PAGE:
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Selden 2020 - LEADERBOARD

New study reveals more about where giant manta rays go and why

by NOAA Fisheries 2 May 19:53 UTC
New study about where giant manta rays go and why © NOAA Fisheries

When you see a big, dark shadow with wings glide by you in the water, your first reaction might be one of fear due to the enormous size. But then you realize the world's largest ray is harmless and just looking for its next meal: tiny zooplankton.

The giant manta ray is a filter feeder with a wing span of up to 29 feet. The species is listed as threatened under the Endangered Species Act. They are highly mobile—they move quite a bit and need protection in areas both where they travel and where they live.

In a new study published in Nature's Scientific Reports, NOAA scientists and partners describe the annual and seasonal changes in manta ray distribution, as revealed by aerial surveys. The 4-year study found these large rays consistently occur in warm, productive coastal and shelf-edge waters off the eastern United States and within the Gulf of Mexico.

The study team identified more than 5,000 verified sightings of giant manta rays. They came from decades of aerial surveys, social media posts, scientific publications, and direct reports to NOAA's manta sightings email account, . Sightings were heavily biased to where more people are on or near the water.

Developing a species distribution model

The team developed a species distribution model to predict where manta rays are most likely to occur based on a number of environmental factors. The study team controlled for aerial survey effort and environmental factors affecting the ability to see manta rays to develop the model. This model predicts where manta rays are most likely to occur, based on sea surface temperature, water depth, and productivity as inferred from thermal fronts and Chlorophyll-a concentration.

Based on the model's predictions, we have improved insights on where, when, and how many mantas are likely to occur in Atlantic and Gulf of Mexico waters:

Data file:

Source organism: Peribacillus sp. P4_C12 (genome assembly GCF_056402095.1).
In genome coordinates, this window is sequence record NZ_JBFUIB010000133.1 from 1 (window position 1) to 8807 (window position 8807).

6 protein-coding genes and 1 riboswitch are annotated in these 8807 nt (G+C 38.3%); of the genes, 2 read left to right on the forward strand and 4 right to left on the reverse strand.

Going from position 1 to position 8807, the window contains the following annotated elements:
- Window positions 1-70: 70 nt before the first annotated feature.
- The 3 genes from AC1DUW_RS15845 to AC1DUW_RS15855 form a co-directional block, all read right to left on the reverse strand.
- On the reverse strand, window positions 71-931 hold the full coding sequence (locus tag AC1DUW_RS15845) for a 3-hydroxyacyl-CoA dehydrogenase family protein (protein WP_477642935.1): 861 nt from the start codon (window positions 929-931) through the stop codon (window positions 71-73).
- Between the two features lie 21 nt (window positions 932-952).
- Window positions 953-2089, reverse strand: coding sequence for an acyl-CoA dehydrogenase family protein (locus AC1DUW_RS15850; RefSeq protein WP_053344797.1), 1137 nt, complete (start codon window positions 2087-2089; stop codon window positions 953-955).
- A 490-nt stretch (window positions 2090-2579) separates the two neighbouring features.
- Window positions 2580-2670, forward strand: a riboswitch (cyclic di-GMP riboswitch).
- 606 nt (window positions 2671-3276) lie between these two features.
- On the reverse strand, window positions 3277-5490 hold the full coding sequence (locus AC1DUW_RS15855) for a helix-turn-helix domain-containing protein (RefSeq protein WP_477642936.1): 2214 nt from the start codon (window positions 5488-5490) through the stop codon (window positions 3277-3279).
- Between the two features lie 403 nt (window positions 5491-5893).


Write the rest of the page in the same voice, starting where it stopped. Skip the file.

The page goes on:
• The highest nearshore occurrence off tends to be off northeastern Florida during April.
  • As temperatures warm from June to October, the distribution of manta rays extends northward along the shelf-edge, with higher occurrences north of Cape Hatteras, North Carolina.
  • As temperatures cool from November to March, manta rays are more prevalent south of Savannah, Georgia.
  • In the Gulf of Mexico, the highest nearshore occurrence was predicted around the Mississippi River delta from April to June and again from October to November.

Helping managers protect manta rays—and the ecosystem

The team's findings will allow resource managers to more effectively protect manta rays from threats including:

  • Fisheries bycatch
  • Boat strikes
  • Oil and gas activities
  • Contaminants and pollutants

Model predictions provide managers with a better understanding of what causes manta rays to move and how they use their habitat. This helps managers assess the likelihood and potential exposure and harm caused by human activities (i.e., oil and gas exploration, construction activities, dredging, etc.). The model also allows for more effective timing and coordination of conservation efforts, like outreach to reduce recreational fisheries bycatch and vessel collisions.

Giant manta rays have the biggest brains of any fish. They are capable of learning, remembering, and even recognizing themselves in the mirror. They are also crucial to the ecosystem. Manta rays control plankton abundance and diversity and regulate nutrient cycling. Their feeding and diving behavior creates a valuable ecological connection between the surface ocean and the deep sea.


This study was a collaborative effort between NOAA scientists and partners including:

  • Florida Fish and Wildlife Conservation Commission
  • University of Rhode Island
  • Normandeau Associates/APEM
  • Marine Megafauna Foundation
  • Georgia Aquarium
  • Manta Trust
  • Mote Marine Laboratory
  • Florida Atlantic University

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